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Lawmakers Slam SCOTUS’s New Nonbinding Ethics Code as “Useless” PR Stunt

“The justices are clearly reacting to recent public criticism by formally adopting this code,” one expert said.

The U.S. Supreme Court is seen in Washington, D.C., on November 5, 2023.

Democratic lawmakers are condemning the Supreme Court for its fanfare over its supposedly new code of conduct released Monday, saying that the code is essentially “useless” because it has no binding enforcement mechanism.

The nine-page code, accompanied by five pages of commentary signed by the nine justices, comes after a barrage of stunning revelations of deep corruption on the bench. The code gives basic guidelines on avoiding “impropriety and the appearance of impropriety” and on what events and political activities a justice can participate in.

But, as lawmakers and judiciary experts have pointed out, the code is nonbinding and makes no mention of any form of enforcement other than the current reliance on the court’s internal legal counsel; if a justice were to violate the code, there isn’t a way to reprimand them or even a way to formally determine if they violated the code to begin with. In other words, Supreme Court justices remain the only federal judges in the country not subject to a binding ethics code.

Senate Judiciary Committee Chair Dick Durbin (D-Illinois) said that the code is a “step in the right direction,” but still totally insufficient to address the issues that he and other Senate Judiciary Democrats have been trying to resolve in recent months.

“It may fall short of the ethical standards which other federal judges are held to and that’s unacceptable,” Durbin told Politico. “The code of conduct does not have a meaningful mechanism to hold justices accountable. It leaves a wide range of discretion for individual justices, including decisions of recusal of sitting cases.”

Sen. Sheldon Whitehouse (D-Rhode Island), one of the most vocal advocates for Supreme Court reform in Washington, similarly raised concerns about a lack of an enforcement mechanism. “The question is enforcement: where do you file a complaint; who reviews it; how does fact finding occur; who compares what happened to what’s allowed?” Whitehouse wrote in a post on social media.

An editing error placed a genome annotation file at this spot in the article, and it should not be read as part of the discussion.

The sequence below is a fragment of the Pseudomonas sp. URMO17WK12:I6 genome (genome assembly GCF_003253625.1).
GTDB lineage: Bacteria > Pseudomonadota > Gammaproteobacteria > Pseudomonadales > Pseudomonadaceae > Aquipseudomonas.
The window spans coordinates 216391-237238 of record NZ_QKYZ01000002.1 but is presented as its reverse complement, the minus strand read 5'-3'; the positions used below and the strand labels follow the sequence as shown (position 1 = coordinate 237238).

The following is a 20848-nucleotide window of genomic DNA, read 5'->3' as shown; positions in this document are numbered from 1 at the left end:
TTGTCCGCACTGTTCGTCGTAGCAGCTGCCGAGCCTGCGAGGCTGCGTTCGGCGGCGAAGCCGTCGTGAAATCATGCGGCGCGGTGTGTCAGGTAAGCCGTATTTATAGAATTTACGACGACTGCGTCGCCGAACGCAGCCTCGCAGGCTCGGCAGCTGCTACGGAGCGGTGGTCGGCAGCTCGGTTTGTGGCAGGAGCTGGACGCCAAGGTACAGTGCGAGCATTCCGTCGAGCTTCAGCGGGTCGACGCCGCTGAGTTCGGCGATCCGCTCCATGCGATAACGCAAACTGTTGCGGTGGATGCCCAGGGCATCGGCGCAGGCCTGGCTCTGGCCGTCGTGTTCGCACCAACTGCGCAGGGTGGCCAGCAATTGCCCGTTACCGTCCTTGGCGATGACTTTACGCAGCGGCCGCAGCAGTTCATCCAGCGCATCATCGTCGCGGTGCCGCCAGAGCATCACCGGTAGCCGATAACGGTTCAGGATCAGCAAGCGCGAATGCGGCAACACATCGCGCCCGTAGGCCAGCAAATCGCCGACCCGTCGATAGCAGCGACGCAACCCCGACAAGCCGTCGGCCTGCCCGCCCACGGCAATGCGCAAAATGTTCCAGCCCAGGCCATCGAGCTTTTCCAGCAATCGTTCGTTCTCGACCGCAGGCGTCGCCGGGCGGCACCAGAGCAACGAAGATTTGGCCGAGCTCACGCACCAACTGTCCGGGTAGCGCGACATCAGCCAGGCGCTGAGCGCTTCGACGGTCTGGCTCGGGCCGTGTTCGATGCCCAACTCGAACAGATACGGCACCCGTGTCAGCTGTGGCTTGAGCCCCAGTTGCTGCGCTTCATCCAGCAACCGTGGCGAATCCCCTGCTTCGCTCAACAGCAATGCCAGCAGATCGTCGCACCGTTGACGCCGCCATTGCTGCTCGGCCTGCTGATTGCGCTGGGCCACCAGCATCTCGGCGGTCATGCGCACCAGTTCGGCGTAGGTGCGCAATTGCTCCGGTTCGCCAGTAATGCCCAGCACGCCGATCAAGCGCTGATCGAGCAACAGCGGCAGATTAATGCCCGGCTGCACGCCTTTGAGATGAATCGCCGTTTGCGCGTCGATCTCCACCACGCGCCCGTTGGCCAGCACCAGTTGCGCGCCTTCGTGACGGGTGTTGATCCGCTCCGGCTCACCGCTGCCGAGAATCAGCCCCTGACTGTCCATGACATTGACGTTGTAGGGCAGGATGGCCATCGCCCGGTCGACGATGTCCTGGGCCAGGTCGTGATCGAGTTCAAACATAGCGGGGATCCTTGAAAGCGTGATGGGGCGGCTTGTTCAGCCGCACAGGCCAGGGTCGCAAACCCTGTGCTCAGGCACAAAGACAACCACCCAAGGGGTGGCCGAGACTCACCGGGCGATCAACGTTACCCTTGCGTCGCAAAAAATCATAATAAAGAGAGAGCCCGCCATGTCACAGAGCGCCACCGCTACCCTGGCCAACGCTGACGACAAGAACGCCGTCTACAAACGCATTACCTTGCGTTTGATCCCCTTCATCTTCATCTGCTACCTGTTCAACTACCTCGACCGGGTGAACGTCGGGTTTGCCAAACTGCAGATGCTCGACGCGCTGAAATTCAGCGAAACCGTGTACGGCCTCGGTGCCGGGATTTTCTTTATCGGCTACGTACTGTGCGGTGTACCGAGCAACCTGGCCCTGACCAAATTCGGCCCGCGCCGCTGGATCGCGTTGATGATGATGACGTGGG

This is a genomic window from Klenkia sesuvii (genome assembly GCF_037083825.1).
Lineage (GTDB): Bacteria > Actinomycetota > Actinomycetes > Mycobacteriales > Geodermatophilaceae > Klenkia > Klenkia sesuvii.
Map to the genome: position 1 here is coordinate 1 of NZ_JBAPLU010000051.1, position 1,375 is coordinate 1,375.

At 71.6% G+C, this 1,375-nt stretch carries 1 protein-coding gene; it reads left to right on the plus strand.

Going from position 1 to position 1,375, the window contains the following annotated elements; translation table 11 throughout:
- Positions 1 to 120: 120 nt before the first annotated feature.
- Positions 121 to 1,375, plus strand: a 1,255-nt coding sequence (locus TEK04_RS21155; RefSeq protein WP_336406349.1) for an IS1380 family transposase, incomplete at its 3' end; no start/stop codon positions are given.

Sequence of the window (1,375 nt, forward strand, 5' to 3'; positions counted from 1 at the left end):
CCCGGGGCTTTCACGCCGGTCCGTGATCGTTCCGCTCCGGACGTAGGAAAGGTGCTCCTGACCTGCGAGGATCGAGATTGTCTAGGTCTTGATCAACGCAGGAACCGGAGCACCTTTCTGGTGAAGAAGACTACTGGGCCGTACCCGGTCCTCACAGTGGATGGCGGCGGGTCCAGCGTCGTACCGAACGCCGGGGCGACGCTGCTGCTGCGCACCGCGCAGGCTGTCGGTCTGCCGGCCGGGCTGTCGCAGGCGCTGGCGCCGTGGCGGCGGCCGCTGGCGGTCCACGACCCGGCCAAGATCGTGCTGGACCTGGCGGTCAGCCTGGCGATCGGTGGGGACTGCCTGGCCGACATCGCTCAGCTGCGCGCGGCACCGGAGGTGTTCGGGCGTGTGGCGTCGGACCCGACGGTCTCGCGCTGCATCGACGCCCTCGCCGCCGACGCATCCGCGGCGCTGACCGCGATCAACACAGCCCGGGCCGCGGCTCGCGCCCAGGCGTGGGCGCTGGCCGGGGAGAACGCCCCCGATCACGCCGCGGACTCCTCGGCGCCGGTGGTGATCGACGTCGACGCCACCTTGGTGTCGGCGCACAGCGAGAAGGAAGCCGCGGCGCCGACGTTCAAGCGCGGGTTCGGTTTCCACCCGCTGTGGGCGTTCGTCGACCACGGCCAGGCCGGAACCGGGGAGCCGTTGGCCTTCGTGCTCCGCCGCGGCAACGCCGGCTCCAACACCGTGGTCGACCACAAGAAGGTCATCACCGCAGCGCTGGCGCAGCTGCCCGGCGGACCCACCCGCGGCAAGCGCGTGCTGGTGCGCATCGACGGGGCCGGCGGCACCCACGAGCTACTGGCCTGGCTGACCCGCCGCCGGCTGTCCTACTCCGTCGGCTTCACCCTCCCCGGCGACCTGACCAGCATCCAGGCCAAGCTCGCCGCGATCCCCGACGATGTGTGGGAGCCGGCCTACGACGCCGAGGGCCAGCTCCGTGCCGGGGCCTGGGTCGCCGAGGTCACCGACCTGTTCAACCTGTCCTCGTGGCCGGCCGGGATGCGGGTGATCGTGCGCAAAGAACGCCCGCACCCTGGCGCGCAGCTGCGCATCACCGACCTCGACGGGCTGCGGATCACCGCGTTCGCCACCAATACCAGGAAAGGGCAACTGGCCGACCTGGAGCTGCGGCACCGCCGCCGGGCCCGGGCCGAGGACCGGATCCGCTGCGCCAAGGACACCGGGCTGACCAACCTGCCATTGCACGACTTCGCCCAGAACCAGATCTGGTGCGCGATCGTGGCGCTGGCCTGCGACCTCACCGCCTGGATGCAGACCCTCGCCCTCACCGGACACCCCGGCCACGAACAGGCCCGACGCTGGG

Whitehouse raised examples of Justice Clarence Thomas failing to report his $260,000 RV that was underwritten by a wealthy friend or failing to answer questions on his wife’s role in the far right effort to overturn the 2020 election. The examples, he said, point to the “gaping hole” in the ethics code, as even if these actions were in direct violation of the code, there would be no way to correct them.

Court experts said it is clear that justices are only seeking to quash discontent with corruption on the Court without actually having to face consequences or restrict their behavior.

“The justices are clearly reacting to recent public criticism by formally adopting this code,” said Steve Vladeck, CNN Supreme Court analyst and University of Texas law professor. “Even the most rigorous ethical and financial reporting requirements won’t mean very much if there’s no one monitoring the justices’ compliance and no push back when those rules are violated. And on that subject, today’s release says only that it will be up to the justices themselves. It’s hard to imagine that such a milquetoast response will satisfy most of the court’s critics.”

Progressive lawmakers voiced similar concerns.

“Unfortunately, this so-called ‘ethics code’ amounts to nothing more than virtue signaling amid mounting allegations of Supreme Court corruption spanning decades,” said Rep. Barbara Lee (D-California). “SCOTUS needs a robust and enforceable code of ethics — not a nonbinding set of symbolic gestures.”

Sen. Elizabeth Warren (D-Massachusetts) said that the code is toothless. “The Supreme Court’s new code of conduct is useless without enforcement and will do nothing to restore trust after serious ethics failures. Like every other federal court, the Supreme Court needs a binding code of ethics. If the Justices won’t step up, Congress must act,” she wrote on social media.

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